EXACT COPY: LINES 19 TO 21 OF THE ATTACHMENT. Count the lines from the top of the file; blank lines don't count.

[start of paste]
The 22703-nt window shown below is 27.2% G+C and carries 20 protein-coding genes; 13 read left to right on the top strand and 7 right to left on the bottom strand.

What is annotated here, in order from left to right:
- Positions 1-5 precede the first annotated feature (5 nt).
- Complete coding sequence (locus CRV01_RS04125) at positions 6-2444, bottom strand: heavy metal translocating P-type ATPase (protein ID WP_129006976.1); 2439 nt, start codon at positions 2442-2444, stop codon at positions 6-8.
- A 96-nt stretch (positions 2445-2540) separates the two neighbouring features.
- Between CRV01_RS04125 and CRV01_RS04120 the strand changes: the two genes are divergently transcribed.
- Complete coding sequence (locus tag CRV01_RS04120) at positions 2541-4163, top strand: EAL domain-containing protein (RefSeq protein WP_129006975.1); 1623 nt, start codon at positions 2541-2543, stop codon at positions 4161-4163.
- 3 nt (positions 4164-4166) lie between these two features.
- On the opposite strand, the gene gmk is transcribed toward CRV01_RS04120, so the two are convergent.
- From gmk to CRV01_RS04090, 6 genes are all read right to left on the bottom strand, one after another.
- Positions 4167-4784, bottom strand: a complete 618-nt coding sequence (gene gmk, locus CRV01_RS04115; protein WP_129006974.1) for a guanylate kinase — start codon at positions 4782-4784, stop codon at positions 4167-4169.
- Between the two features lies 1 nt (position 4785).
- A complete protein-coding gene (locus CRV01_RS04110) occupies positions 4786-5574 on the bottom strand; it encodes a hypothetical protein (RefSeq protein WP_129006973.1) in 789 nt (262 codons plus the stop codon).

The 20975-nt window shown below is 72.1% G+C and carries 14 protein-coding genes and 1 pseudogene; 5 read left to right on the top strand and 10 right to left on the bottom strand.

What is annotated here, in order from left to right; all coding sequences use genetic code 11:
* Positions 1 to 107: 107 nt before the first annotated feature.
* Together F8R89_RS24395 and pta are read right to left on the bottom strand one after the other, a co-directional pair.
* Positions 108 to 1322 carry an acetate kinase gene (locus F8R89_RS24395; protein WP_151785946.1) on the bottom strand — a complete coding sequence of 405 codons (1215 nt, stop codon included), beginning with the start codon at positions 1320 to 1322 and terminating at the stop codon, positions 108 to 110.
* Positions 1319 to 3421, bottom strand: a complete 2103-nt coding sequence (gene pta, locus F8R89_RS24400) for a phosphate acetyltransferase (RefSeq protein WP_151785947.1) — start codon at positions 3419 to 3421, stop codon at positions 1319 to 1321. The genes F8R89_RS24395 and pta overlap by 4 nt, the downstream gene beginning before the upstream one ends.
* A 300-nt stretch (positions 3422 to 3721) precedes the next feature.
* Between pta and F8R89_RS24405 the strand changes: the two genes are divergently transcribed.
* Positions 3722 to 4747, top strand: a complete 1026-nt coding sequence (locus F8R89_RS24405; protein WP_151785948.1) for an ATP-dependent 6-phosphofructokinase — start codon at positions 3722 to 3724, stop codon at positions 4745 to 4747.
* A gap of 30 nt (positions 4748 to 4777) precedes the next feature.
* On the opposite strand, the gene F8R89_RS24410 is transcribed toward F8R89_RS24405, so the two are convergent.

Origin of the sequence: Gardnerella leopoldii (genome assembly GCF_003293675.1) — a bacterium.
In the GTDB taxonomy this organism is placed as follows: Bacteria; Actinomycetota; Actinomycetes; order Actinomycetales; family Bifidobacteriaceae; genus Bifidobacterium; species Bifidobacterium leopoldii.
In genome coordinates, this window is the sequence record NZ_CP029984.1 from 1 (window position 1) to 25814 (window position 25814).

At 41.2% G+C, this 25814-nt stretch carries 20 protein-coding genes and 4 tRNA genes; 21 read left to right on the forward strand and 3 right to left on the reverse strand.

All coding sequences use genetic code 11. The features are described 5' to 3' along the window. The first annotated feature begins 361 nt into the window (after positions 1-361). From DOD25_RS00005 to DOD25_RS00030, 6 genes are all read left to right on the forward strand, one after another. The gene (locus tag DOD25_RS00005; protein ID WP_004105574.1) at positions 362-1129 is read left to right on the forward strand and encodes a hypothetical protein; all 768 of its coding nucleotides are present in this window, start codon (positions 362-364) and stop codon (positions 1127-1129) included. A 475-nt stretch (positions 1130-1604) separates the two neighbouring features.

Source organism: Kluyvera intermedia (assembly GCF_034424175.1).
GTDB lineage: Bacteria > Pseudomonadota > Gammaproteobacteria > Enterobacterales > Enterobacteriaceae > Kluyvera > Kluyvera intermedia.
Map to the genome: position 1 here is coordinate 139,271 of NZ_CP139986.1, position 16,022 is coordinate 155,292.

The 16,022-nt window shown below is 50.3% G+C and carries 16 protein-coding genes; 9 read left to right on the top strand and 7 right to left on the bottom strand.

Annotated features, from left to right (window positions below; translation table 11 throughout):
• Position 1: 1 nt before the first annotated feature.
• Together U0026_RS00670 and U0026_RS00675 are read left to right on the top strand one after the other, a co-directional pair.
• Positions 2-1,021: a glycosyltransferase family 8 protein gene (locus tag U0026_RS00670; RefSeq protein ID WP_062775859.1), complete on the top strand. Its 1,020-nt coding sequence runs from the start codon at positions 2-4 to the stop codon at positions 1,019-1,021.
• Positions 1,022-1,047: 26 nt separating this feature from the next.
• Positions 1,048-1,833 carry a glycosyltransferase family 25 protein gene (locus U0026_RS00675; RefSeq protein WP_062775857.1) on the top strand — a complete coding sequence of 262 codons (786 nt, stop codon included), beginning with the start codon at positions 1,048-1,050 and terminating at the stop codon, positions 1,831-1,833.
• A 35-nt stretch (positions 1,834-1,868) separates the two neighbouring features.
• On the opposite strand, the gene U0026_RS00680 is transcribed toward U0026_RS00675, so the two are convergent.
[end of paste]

* Positions 1319 to 3421, bottom strand: a complete 2103-nt coding sequence (gene pta, locus F8R89_RS24400) for a phosphate acetyltransferase (RefSeq protein WP_151785947.1) — start codon at positions 3419 to 3421, stop codon at positions 1319 to 1321. The genes F8R89_RS24395 and pta overlap by 4 nt, the downstream gene beginning before the upstream one ends.
* A 300-nt stretch (positions 3422 to 3721) precedes the next feature.
* Between pta and F8R89_RS24405 the strand changes: the two genes are divergently transcribed.